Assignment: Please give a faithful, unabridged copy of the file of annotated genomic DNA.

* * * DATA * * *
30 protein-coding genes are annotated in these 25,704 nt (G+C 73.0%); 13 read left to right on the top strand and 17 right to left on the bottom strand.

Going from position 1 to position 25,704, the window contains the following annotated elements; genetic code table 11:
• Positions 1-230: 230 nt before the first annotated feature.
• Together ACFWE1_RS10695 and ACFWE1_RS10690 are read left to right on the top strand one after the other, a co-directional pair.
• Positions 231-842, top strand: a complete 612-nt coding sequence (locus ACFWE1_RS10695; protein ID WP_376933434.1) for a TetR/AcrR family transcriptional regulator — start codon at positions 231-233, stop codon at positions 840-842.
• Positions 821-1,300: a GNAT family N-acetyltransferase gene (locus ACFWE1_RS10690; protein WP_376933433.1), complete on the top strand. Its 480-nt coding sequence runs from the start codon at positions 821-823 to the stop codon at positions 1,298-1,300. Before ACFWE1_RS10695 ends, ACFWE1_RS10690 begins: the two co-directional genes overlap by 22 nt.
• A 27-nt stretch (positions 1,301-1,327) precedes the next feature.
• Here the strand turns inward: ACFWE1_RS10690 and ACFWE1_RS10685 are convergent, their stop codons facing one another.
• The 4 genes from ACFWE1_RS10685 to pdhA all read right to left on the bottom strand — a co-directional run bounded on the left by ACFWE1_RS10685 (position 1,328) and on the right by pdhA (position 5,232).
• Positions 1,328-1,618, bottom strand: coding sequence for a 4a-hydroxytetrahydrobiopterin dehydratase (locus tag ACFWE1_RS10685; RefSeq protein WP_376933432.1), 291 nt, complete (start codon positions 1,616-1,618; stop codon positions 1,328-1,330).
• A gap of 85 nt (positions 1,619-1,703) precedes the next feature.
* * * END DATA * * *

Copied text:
30 protein-coding genes are annotated in these 25,704 nt (G+C 73.0%); 13 read left to right on the top strand and 17 right to left on the bottom strand.

Going from position 1 to position 25,704, the window contains the following annotated elements; genetic code table 11:
• Positions 1-230: 230 nt before the first annotated feature.
• Together ACFWE1_RS10695 and ACFWE1_RS10690 are read left to right on the top strand one after the other, a co-directional pair.
• Positions 231-842, top strand: a complete 612-nt coding sequence (locus ACFWE1_RS10695; protein ID WP_376933434.1) for a TetR/AcrR family transcriptional regulator — start codon at positions 231-233, stop codon at positions 840-842.
• Positions 821-1,300: a GNAT family N-acetyltransferase gene (locus ACFWE1_RS10690; protein WP_376933433.1), complete on the top strand. Its 480-nt coding sequence runs from the start codon at positions 821-823 to the stop codon at positions 1,298-1,300. Before ACFWE1_RS10695 ends, ACFWE1_RS10690 begins: the two co-directional genes overlap by 22 nt.
• A 27-nt stretch (positions 1,301-1,327) precedes the next feature.
• Here the strand turns inward: ACFWE1_RS10690 and ACFWE1_RS10685 are convergent, their stop codons facing one another.
• The 4 genes from ACFWE1_RS10685 to pdhA all read right to left on the bottom strand — a co-directional run bounded on the left by ACFWE1_RS10685 (position 1,328) and on the right by pdhA (position 5,232).
• Positions 1,328-1,618, bottom strand: coding sequence for a 4a-hydroxytetrahydrobiopterin dehydratase (locus tag ACFWE1_RS10685; RefSeq protein WP_376933432.1), 291 nt, complete (start codon positions 1,616-1,618; stop codon positions 1,328-1,330).
• A gap of 85 nt (positions 1,619-1,703) precedes the next feature.